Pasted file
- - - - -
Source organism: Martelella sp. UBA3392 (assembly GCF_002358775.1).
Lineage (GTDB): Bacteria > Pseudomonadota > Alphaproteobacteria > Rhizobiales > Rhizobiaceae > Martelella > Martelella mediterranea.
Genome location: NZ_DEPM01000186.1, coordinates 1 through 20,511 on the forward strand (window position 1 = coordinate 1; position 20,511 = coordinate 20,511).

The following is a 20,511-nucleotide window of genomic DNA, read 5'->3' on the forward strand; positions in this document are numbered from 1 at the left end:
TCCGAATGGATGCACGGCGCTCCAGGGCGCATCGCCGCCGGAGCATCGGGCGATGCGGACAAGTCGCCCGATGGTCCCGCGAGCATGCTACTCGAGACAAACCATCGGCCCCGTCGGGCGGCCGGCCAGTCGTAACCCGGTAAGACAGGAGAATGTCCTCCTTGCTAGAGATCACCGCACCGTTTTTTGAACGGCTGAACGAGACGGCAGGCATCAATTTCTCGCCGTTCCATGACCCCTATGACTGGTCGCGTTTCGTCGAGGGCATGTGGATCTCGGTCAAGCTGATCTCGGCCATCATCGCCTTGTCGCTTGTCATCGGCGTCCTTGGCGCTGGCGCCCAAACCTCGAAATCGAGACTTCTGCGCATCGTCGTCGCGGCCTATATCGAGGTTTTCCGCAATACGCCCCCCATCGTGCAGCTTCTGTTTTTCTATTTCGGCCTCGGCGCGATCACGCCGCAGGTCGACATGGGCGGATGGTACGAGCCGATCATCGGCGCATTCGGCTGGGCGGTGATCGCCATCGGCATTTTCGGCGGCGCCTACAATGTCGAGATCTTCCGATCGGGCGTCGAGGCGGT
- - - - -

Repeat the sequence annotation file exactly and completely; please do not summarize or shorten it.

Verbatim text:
Source organism: Martelella sp. UBA3392 (assembly GCF_002358775.1).
Lineage (GTDB): Bacteria > Pseudomonadota > Alphaproteobacteria > Rhizobiales > Rhizobiaceae > Martelella > Martelella mediterranea.
Genome location: NZ_DEPM01000186.1, coordinates 1 through 20,511 on the forward strand (window position 1 = coordinate 1; position 20,511 = coordinate 20,511).

The following is a 20,511-nucleotide window of genomic DNA, read 5'->3' on the forward strand; positions in this document are numbered from 1 at the left end:
TCCGAATGGATGCACGGCGCTCCAGGGCGCATCGCCGCCGGAGCATCGGGCGATGCGGACAAGTCGCCCGATGGTCCCGCGAGCATGCTACTCGAGACAAACCATCGGCCCCGTCGGGCGGCCGGCCAGTCGTAACCCGGTAAGACAGGAGAATGTCCTCCTTGCTAGAGATCACCGCACCGTTTTTTGAACGGCTGAACGAGACGGCAGGCATCAATTTCTCGCCGTTCCATGACCCCTATGACTGGTCGCGTTTCGTCGAGGGCATGTGGATCTCGGTCAAGCTGATCTCGGCCATCATCGCCTTGTCGCTTGTCATCGGCGTCCTTGGCGCTGGCGCCCAAACCTCGAAATCGAGACTTCTGCGCATCGTCGTCGCGGCCTATATCGAGGTTTTCCGCAATACGCCCCCCATCGTGCAGCTTCTGTTTTTCTATTTCGGCCTCGGCGCGATCACGCCGCAGGTCGACATGGGCGGATGGTACGAGCCGATCATCGGCGCATTCGGCTGGGCGGTGATCGCCATCGGCATTTTCGGCGGCGCCTACAATGTCGAGATCTTCCGATCGGGCGTCGAGGCGGT